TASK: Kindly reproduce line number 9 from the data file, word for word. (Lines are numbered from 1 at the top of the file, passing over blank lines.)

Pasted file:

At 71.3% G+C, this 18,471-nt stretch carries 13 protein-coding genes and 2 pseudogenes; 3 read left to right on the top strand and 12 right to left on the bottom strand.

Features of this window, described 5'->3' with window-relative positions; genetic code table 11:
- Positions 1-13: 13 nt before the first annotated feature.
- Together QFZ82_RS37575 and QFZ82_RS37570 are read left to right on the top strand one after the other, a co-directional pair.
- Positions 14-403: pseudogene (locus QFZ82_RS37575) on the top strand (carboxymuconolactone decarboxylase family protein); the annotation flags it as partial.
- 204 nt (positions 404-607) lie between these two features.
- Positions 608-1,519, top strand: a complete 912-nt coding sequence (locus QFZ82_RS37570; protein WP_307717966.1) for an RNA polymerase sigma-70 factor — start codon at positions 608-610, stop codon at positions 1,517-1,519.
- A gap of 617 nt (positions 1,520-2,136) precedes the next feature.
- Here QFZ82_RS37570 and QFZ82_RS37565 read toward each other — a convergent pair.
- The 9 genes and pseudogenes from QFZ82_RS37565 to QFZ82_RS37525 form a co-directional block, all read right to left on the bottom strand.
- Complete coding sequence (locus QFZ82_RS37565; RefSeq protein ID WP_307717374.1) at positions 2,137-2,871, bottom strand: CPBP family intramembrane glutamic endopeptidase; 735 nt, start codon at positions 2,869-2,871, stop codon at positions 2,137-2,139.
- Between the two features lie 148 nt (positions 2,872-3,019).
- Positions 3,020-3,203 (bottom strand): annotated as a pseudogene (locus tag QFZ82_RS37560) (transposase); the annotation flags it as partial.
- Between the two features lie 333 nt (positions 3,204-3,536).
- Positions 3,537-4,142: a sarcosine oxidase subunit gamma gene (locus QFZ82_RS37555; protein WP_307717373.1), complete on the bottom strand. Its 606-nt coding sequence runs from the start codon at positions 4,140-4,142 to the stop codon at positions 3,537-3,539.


- Here QFZ82_RS37570 and QFZ82_RS37565 read toward each other — a convergent pair.